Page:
Here’s something else to consider: as I write this, Stephens is ranked No. 17. That’s a 52-week ranking and she is defending ZERO match wins until the second week in August of 2018. It’s hardly out of the question that she could be ranked No. 1 by next summer.
Ostapenko is a more limited and less accomplished player. She’s far less experienced in dealing with the pressures to attend stardom. She’s also almost a half-decade younger than Stephens so time is an ally. Do I see her winning another major in 2018? Perhaps not. But neither do I think she’s a fluke.
You seem to have steered clear on commenting on the thinly veiled racist jabs lobbed by Sharapova to Serena in her oddly named book "Unstoppable." Why does the tennis media treat Maria with kid gloves? I nearly fell off my chair watching the Open when I heard Chris Evert say that Maria "took a break from the game." Is Sharapova THAT popular? I don't know a single hardcore tennis fan who can stand her, so I'm baffled by the double standards covering her.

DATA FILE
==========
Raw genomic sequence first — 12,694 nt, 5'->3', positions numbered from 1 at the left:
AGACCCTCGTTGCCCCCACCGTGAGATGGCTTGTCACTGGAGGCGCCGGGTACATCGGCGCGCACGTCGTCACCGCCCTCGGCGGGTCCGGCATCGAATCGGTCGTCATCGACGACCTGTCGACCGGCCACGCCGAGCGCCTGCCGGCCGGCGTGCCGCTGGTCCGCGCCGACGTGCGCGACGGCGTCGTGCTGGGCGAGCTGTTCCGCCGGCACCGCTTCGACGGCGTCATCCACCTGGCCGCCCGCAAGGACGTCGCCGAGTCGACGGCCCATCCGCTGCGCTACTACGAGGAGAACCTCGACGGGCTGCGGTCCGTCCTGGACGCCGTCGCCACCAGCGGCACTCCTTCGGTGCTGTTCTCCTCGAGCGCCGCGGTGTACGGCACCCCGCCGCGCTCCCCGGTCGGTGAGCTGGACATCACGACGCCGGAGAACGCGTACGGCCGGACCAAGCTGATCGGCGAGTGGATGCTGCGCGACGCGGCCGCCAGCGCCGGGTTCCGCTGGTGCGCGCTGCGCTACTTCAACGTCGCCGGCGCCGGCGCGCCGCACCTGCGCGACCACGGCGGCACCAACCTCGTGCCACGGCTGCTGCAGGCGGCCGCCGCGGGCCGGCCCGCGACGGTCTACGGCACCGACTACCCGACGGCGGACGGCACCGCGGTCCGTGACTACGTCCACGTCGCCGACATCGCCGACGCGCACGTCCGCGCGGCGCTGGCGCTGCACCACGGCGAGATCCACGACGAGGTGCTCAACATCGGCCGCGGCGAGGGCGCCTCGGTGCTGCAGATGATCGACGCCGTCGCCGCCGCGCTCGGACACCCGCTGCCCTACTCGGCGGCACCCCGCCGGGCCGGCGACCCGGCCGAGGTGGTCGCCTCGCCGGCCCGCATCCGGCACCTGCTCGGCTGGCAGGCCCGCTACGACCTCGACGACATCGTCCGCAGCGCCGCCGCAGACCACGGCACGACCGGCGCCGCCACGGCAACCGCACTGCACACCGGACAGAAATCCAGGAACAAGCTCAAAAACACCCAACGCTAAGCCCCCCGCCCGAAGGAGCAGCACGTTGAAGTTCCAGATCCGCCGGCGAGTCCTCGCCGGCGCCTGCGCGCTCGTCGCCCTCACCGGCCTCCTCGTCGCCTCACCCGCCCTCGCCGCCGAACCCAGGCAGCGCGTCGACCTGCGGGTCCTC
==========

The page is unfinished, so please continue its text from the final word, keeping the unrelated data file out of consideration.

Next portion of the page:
—MB, Salt Lake City
• I’m not sure I see many double standards. Any number of journalists and fans and other players have been vocally critical of Sharapova, of her catastrophically bad damage control, of her victim posturing, of the unanswered questions that linger. Deadspin asks: “Are you buying what Maria Sharapova is Selling?” I pointed out last month that someone who has, by her reckoning, “a family history of diabetes” and still puts out a line of candy has revealed an awful lot about her values. Sharapova’s book has been reviewed critically. This Serena Williams Reddit essay—rightly applauded and widely circulated—was squarely directed at Sharpova.